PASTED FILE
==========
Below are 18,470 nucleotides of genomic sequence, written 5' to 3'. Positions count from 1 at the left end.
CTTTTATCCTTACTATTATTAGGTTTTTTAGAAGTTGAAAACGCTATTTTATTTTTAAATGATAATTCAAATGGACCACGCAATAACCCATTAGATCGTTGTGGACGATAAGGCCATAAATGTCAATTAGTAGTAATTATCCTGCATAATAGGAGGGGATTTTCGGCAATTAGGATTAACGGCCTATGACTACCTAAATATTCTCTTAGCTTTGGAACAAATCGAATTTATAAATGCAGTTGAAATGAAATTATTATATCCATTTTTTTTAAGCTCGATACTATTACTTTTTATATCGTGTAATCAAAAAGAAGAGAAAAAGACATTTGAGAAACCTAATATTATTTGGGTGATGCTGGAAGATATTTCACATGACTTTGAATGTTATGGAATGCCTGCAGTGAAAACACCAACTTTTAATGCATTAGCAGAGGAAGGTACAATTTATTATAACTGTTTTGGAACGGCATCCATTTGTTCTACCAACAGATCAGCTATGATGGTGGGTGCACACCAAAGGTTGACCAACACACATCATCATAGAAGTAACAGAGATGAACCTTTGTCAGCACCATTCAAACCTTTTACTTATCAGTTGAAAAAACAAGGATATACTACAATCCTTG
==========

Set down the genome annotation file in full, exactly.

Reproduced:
Below are 18,470 nucleotides of genomic sequence, written 5' to 3'. Positions count from 1 at the left end.
CTTTTATCCTTACTATTATTAGGTTTTTTAGAAGTTGAAAACGCTATTTTATTTTTAAATGATAATTCAAATGGACCACGCAATAACCCATTAGATCGTTGTGGACGATAAGGCCATAAATGTCAATTAGTAGTAATTATCCTGCATAATAGGAGGGGATTTTCGGCAATTAGGATTAACGGCCTATGACTACCTAAATATTCTCTTAGCTTTGGAACAAATCGAATTTATAAATGCAGTTGAAATGAAATTATTATATCCATTTTTTTTAAGCTCGATACTATTACTTTTTATATCGTGTAATCAAAAAGAAGAGAAAAAGACATTTGAGAAACCTAATATTATTTGGGTGATGCTGGAAGATATTTCACATGACTTTGAATGTTATGGAATGCCTGCAGTGAAAACACCAACTTTTAATGCATTAGCAGAGGAAGGTACAATTTATTATAACTGTTTTGGAACGGCATCCATTTGTTCTACCAACAGATCAGCTATGATGGTGGGTGCACACCAAAGGTTGACCAACACACATCATCATAGAAGTAACAGAGATGAACCTTTGTCAGCACCATTCAAACCTTTTACTTATCAGTTGAAAAAACAAGGATATACTACAATCCTTG